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3.6 Caveat: gettextize and autopoint users

The programs gettextize and autopoint, part of GNU gettext, import or update the internationalization infrastructure. Some of this infrastructure, namely ca. 20 autoconf macro files and the config.rpath file, is also contained in Gnulib and may be imported by gnulib-tool. The use of gettextize or autopoint will therefore overwrite some of the files that gnulib-tool has imported, and vice versa.

Avoiding to use gettextize (manually, as package maintainer) or autopoint (as part of a script like autoreconf or autogen.sh) is not the solution: These programs also import the infrastructure in the po/ and optionally in the intl/ directory.

The copies of the conflicting files in Gnulib are more up-to-date than the copies brought in by gettextize and autopoint. When a new gettext release is made, the copies of the files in Gnulib will be updated immediately.

The choice of which version of gettext to require depends on the needs of your package. For a package that wants to comply to GNU Coding Standards, the steps are:

  1. When you run gettextize, always use the gettextize from the matching GNU gettext release. For the most recent Gnulib checkout, this is the newest release found on http://ftp.gnu.org/gnu/gettext/. For an older Gnulib snapshot, it is the release that was the most recent release at the time the Gnulib snapshot was taken.
  2. After running gettextize, invoke gnulib-tool and import the gettext module. Also, copy the latest version of gnulib’s build-aux/po/Makefile.in.in to your po/ directory (this is done for you if you use gnulib’s bootstrap script).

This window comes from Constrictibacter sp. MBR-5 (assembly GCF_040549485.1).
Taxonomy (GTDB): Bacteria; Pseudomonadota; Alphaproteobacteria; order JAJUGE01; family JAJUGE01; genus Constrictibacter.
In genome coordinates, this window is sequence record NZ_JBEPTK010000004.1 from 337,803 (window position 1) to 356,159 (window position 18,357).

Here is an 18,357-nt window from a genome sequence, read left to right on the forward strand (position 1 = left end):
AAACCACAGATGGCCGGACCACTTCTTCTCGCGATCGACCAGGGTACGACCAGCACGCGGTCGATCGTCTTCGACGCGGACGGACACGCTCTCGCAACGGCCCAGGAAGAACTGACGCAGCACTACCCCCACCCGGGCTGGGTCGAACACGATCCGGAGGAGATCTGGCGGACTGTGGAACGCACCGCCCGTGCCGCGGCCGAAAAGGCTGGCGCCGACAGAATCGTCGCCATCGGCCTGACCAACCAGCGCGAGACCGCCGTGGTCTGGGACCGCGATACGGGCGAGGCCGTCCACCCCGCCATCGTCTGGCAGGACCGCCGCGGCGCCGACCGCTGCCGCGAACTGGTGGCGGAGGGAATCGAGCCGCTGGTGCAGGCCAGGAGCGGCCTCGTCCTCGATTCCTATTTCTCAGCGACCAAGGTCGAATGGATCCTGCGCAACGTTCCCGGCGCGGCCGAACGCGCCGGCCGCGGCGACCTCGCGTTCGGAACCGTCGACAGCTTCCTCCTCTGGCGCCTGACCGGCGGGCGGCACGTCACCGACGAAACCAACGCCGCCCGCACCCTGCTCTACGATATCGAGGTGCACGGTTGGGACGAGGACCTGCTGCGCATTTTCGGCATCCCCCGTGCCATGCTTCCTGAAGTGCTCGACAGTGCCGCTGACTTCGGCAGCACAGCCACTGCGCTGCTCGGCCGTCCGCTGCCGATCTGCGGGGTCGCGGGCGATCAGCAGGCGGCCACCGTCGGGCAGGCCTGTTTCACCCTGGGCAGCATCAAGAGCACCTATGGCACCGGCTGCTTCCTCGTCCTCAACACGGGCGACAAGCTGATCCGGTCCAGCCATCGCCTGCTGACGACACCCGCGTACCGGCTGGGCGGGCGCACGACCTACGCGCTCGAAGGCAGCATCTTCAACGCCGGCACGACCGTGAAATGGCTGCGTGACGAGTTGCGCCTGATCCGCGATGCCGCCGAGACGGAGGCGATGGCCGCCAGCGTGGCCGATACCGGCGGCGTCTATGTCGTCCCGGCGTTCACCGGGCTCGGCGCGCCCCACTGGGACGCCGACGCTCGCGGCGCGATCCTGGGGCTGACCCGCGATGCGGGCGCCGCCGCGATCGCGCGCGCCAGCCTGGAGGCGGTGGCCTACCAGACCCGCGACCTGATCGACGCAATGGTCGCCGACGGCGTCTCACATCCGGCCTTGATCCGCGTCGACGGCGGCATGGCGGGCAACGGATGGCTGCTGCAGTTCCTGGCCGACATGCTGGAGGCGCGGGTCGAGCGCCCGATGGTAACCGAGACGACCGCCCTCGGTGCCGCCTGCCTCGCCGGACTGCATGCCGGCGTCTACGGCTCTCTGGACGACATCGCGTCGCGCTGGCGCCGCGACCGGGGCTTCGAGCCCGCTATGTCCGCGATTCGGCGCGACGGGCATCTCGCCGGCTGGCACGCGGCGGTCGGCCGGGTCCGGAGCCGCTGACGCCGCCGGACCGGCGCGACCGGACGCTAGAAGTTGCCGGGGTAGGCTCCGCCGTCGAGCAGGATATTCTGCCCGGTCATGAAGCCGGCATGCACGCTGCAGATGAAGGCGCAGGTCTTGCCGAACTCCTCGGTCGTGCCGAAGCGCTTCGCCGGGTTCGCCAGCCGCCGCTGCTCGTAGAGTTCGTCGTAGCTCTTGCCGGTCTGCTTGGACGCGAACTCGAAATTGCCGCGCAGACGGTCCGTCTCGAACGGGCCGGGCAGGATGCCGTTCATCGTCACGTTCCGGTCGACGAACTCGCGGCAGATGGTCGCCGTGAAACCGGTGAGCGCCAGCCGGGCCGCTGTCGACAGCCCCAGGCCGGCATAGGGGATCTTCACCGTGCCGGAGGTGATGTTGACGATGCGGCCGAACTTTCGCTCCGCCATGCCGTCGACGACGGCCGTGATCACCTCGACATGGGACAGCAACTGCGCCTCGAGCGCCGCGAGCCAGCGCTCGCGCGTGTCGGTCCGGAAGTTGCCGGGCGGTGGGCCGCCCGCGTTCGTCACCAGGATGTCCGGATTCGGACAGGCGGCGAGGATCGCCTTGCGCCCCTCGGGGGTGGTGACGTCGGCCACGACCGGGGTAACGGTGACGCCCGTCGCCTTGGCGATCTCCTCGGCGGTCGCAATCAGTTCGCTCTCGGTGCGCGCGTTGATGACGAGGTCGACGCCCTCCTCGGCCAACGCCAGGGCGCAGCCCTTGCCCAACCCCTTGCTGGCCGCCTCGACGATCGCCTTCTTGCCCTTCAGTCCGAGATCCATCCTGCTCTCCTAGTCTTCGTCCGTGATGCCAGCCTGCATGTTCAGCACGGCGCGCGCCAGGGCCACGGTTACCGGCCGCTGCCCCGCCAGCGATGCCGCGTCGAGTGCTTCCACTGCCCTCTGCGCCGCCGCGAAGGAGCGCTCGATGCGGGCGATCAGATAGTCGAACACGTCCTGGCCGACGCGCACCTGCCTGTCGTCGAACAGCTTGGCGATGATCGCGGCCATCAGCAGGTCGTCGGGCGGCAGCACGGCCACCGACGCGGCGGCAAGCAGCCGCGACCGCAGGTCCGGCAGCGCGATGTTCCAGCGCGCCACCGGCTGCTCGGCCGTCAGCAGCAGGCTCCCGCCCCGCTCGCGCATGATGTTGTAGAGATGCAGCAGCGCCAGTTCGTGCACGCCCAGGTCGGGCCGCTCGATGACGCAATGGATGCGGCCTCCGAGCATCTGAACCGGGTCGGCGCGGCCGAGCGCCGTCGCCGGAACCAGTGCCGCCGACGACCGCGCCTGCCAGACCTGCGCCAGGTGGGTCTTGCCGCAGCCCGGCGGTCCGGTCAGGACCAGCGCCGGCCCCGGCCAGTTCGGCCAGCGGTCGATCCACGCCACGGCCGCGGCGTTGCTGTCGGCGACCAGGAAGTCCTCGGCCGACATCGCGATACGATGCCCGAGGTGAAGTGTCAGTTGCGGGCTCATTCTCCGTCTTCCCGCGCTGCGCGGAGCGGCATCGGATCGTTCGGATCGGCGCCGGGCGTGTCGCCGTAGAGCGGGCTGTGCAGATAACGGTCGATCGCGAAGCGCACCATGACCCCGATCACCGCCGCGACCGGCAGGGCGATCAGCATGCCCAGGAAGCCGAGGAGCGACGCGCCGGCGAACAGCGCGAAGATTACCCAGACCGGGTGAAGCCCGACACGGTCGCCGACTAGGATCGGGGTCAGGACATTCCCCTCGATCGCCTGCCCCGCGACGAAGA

3. If you get an error message like *** error: gettext infrastructure mismatch: using a Makefile.in.in from gettext version ... but the autoconf macros are from gettext version ..., it means that a new GNU gettext release was made, and its autoconf macros were integrated into Gnulib and now mismatch the po/ infrastructure. In this case, fetch and install the new GNU gettext release and run gettextize followed by gnulib-tool.

On the other hand, if your package is not as concerned with compliance to the latest standards, but instead favors development on stable environments, the steps are:

  1. Determine the oldest version of gettext that you intend to support during development (at this time, gnulib recommends going no older than version 0.17). Run autopoint (not gettextize) to copy infrastructure into place (newer versions of gettext will install the older infrastructure that you requested).
  2. Invoke gnulib-tool, and import the gettext-h module.

Regardless of which approach you used to get the infrastructure in place, the following steps must then be used to preserve that infrastructure (gnulib’s bootstrap script follows these rules):

  1. When a script of yours run autopoint, invoke gnulib-tool afterwards.
  2. When you invoke autoreconf after gnulib-tool, make sure to not invoke autopoint a second time, by setting the AUTOPOINT environment variable, like this:
    $ env AUTOPOINT=true autoreconf --install
    

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